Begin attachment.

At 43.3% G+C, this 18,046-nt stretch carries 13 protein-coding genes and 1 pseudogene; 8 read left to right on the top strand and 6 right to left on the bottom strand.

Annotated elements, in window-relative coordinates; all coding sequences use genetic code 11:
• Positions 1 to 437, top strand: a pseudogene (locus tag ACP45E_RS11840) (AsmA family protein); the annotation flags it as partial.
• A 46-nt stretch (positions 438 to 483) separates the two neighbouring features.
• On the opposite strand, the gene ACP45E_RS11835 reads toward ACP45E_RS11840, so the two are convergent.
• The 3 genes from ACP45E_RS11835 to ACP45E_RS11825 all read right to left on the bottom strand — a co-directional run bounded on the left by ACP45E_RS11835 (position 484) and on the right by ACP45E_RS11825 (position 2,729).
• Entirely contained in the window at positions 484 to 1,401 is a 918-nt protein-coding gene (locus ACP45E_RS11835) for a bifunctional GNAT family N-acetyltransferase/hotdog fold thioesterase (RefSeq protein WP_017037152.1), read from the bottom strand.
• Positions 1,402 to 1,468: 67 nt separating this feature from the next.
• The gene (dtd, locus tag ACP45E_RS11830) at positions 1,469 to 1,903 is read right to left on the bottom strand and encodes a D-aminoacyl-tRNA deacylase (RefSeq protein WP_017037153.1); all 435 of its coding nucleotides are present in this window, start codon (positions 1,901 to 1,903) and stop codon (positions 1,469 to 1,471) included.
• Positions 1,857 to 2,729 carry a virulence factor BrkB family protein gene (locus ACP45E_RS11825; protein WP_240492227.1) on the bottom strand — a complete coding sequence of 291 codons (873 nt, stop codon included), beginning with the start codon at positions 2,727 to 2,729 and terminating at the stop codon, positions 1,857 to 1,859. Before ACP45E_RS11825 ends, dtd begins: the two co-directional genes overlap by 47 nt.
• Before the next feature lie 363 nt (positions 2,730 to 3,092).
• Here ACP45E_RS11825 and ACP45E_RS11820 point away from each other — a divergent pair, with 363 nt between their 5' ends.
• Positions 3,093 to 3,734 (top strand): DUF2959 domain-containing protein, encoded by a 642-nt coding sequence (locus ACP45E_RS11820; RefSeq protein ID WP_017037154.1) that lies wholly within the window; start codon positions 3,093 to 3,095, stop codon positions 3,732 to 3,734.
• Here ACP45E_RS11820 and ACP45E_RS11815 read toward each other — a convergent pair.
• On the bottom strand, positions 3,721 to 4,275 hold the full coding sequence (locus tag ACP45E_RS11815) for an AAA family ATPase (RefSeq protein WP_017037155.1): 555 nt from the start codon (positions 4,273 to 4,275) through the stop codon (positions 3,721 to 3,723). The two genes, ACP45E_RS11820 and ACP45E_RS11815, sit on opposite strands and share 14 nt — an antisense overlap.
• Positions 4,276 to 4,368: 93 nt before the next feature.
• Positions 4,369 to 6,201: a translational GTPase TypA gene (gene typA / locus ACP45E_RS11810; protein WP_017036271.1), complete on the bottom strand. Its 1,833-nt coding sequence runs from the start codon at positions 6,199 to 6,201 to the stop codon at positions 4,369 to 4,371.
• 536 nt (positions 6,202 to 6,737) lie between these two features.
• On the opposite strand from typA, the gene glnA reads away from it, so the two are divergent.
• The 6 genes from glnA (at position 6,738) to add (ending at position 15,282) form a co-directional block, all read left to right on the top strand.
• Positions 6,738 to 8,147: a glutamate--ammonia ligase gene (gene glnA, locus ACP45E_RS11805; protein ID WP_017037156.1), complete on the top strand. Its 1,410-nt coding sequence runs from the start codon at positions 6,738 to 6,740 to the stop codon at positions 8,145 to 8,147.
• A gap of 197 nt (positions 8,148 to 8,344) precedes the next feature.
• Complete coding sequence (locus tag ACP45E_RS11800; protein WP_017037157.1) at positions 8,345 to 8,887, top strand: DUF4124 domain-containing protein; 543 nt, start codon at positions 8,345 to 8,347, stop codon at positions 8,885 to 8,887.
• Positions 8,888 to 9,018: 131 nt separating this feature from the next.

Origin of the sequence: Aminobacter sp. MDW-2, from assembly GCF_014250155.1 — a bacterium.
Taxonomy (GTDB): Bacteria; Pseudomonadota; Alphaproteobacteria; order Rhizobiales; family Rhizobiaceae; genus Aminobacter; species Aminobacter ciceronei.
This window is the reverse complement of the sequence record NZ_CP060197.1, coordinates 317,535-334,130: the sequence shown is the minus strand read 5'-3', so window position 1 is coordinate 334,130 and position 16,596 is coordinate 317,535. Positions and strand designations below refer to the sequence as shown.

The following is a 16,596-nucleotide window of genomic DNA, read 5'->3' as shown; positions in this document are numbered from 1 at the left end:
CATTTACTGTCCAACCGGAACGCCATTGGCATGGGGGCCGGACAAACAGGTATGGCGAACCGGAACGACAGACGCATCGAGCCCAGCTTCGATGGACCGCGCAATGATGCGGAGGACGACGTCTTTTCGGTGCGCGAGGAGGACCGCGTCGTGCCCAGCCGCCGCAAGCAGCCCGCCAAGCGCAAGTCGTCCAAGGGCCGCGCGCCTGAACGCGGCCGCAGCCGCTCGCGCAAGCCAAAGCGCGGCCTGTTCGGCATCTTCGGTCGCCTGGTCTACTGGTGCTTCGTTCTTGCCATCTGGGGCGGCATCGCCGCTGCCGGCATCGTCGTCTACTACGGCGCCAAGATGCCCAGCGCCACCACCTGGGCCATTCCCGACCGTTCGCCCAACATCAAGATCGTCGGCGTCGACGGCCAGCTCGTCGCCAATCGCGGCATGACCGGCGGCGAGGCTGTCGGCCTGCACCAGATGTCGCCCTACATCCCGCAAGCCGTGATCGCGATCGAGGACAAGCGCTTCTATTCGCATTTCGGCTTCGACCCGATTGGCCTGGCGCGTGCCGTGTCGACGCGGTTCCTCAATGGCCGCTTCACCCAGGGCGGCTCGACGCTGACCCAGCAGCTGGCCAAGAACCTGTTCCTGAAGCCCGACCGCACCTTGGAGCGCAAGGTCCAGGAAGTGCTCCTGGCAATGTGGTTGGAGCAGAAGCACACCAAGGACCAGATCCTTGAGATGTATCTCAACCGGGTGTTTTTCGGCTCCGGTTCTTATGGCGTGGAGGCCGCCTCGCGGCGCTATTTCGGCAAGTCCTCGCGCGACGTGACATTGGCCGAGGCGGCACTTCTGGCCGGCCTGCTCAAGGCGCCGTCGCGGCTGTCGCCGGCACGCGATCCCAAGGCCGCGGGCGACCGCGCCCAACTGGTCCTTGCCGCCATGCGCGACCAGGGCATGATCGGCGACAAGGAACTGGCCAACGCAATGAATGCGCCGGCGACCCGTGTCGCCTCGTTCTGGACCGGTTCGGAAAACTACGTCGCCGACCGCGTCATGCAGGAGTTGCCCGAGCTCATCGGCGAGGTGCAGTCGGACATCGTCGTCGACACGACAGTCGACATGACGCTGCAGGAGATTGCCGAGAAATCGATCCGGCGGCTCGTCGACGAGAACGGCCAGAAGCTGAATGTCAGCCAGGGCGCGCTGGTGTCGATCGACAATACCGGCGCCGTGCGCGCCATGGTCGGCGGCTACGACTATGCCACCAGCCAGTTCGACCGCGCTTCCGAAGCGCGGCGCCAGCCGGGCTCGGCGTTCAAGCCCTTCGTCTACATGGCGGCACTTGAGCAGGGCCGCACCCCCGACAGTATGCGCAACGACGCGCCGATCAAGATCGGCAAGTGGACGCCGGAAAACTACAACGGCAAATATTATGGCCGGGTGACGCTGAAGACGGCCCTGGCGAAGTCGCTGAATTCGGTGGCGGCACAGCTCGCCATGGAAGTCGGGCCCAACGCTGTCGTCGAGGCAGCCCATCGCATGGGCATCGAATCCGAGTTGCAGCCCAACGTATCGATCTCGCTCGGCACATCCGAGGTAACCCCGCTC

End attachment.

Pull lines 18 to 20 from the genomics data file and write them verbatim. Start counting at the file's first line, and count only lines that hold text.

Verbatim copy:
• 536 nt (positions 6,202 to 6,737) lie between these two features.
• On the opposite strand from typA, the gene glnA reads away from it, so the two are divergent.
• The 6 genes from glnA (at position 6,738) to add (ending at position 15,282) form a co-directional block, all read left to right on the top strand.